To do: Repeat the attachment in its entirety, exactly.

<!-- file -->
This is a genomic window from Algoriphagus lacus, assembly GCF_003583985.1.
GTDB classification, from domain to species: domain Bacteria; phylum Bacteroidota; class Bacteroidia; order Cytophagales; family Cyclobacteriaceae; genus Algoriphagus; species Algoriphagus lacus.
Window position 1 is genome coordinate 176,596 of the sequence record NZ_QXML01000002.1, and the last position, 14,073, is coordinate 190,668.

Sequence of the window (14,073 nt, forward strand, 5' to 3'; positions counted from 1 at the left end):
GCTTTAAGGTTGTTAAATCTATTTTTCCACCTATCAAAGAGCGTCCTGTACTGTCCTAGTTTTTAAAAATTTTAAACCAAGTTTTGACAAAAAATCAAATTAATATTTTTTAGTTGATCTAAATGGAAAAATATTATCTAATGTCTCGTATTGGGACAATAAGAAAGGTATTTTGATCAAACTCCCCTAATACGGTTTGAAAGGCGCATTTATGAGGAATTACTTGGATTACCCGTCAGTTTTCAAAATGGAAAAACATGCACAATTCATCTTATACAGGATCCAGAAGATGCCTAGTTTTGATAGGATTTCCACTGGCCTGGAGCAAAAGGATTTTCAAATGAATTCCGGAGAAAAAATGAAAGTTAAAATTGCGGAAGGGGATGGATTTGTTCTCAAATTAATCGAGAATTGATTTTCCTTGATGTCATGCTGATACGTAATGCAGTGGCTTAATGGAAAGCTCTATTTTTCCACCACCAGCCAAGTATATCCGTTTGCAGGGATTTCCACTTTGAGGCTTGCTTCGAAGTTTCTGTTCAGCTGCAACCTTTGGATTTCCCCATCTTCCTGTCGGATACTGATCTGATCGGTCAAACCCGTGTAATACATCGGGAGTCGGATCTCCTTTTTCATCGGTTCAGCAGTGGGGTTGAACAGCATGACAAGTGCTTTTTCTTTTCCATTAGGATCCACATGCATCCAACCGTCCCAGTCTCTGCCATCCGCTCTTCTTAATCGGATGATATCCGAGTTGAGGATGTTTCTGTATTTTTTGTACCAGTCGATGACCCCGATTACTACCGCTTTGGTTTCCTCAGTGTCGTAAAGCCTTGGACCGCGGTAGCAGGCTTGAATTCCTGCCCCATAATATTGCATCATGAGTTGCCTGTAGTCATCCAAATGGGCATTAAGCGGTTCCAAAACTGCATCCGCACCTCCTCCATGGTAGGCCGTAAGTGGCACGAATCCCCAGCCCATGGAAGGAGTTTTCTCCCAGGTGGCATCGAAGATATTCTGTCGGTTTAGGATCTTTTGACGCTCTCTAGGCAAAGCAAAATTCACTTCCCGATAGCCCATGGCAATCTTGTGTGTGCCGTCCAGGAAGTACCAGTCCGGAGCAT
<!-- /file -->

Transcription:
This is a genomic window from Algoriphagus lacus, assembly GCF_003583985.1.
GTDB classification, from domain to species: domain Bacteria; phylum Bacteroidota; class Bacteroidia; order Cytophagales; family Cyclobacteriaceae; genus Algoriphagus; species Algoriphagus lacus.
Window position 1 is genome coordinate 176,596 of the sequence record NZ_QXML01000002.1, and the last position, 14,073, is coordinate 190,668.

Sequence of the window (14,073 nt, forward strand, 5' to 3'; positions counted from 1 at the left end):
GCTTTAAGGTTGTTAAATCTATTTTTCCACCTATCAAAGAGCGTCCTGTACTGTCCTAGTTTTTAAAAATTTTAAACCAAGTTTTGACAAAAAATCAAATTAATATTTTTTAGTTGATCTAAATGGAAAAATATTATCTAATGTCTCGTATTGGGACAATAAGAAAGGTATTTTGATCAAACTCCCCTAATACGGTTTGAAAGGCGCATTTATGAGGAATTACTTGGATTACCCGTCAGTTTTCAAAATGGAAAAACATGCACAATTCATCTTATACAGGATCCAGAAGATGCCTAGTTTTGATAGGATTTCCACTGGCCTGGAGCAAAAGGATTTTCAAATGAATTCCGGAGAAAAAATGAAAGTTAAAATTGCGGAAGGGGATGGATTTGTTCTCAAATTAATCGAGAATTGATTTTCCTTGATGTCATGCTGATACGTAATGCAGTGGCTTAATGGAAAGCTCTATTTTTCCACCACCAGCCAAGTATATCCGTTTGCAGGGATTTCCACTTTGAGGCTTGCTTCGAAGTTTCTGTTCAGCTGCAACCTTTGGATTTCCCCATCTTCCTGTCGGATACTGATCTGATCGGTCAAACCCGTGTAATACATCGGGAGTCGGATCTCCTTTTTCATCGGTTCAGCAGTGGGGTTGAACAGCATGACAAGTGCTTTTTCTTTTCCATTAGGATCCACATGCATCCAACCGTCCCAGTCTCTGCCATCCGCTCTTCTTAATCGGATGATATCCGAGTTGAGGATGTTTCTGTATTTTTTGTACCAGTCGATGACCCCGATTACTACCGCTTTGGTTTCCTCAGTGTCGTAAAGCCTTGGACCGCGGTAGCAGGCTTGAATTCCTGCCCCATAATATTGCATCATGAGTTGCCTGTAGTCATCCAAATGGGCATTAAGCGGTTCCAAAACTGCATCCGCACCTCCTCCATGGTAGGCCGTAAGTGGCACGAATCCCCAGCCCATGGAAGGAGTTTTCTCCCAGGTGGCATCGAAGATATTCTGTCGGTTTAGGATCTTTTGACGCTCTCTAGGCAAAGCAAAATTCACTTCCCGATAGCCCATGGCAATCTTGTGTGTGCCGTCCAGGAAGTACCAGTCCGGAGCAT